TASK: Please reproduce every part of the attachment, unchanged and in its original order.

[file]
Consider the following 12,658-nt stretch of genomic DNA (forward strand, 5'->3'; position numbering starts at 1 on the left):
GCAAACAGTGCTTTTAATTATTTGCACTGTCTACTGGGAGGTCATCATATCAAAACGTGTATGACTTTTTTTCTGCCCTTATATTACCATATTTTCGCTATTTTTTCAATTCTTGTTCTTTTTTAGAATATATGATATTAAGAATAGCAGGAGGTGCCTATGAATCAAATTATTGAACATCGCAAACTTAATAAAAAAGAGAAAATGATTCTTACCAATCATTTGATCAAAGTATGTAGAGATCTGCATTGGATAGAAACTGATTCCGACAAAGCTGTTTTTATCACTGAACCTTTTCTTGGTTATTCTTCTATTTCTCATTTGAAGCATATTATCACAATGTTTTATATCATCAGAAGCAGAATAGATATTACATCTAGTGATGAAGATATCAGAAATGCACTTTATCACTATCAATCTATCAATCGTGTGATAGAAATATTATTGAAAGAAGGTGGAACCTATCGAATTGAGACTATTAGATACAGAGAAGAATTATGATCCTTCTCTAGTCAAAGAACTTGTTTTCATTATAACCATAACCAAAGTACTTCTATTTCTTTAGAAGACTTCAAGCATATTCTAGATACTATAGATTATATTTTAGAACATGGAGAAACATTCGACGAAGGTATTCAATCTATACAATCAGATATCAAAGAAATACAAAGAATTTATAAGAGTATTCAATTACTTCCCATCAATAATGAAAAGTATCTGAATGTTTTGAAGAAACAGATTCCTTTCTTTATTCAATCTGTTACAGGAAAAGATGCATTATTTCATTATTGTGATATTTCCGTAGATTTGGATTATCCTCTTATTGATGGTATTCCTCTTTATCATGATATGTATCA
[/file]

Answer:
Consider the following 12,658-nt stretch of genomic DNA (forward strand, 5'->3'; position numbering starts at 1 on the left):
GCAAACAGTGCTTTTAATTATTTGCACTGTCTACTGGGAGGTCATCATATCAAAACGTGTATGACTTTTTTTCTGCCCTTATATTACCATATTTTCGCTATTTTTTCAATTCTTGTTCTTTTTTAGAATATATGATATTAAGAATAGCAGGAGGTGCCTATGAATCAAATTATTGAACATCGCAAACTTAATAAAAAAGAGAAAATGATTCTTACCAATCATTTGATCAAAGTATGTAGAGATCTGCATTGGATAGAAACTGATTCCGACAAAGCTGTTTTTATCACTGAACCTTTTCTTGGTTATTCTTCTATTTCTCATTTGAAGCATATTATCACAATGTTTTATATCATCAGAAGCAGAATAGATATTACATCTAGTGATGAAGATATCAGAAATGCACTTTATCACTATCAATCTATCAATCGTGTGATAGAAATATTATTGAAAGAAGGTGGAACCTATCGAATTGAGACTATTAGATACAGAGAAGAATTATGATCCTTCTCTAGTCAAAGAACTTGTTTTCATTATAACCATAACCAAAGTACTTCTATTTCTTTAGAAGACTTCAAGCATATTCTAGATACTATAGATTATATTTTAGAACATGGAGAAACATTCGACGAAGGTATTCAATCTATACAATCAGATATCAAAGAAATACAAAGAATTTATAAGAGTATTCAATTACTTCCCATCAATAATGAAAAGTATCTGAATGTTTTGAAGAAACAGATTCCTTTCTTTATTCAATCTGTTACAGGAAAAGATGCATTATTTCATTATTGTGATATTTCCGTAGATTTGGATTATCCTCTTATTGATGGTATTCCTCTTTATCATGATATGTATCA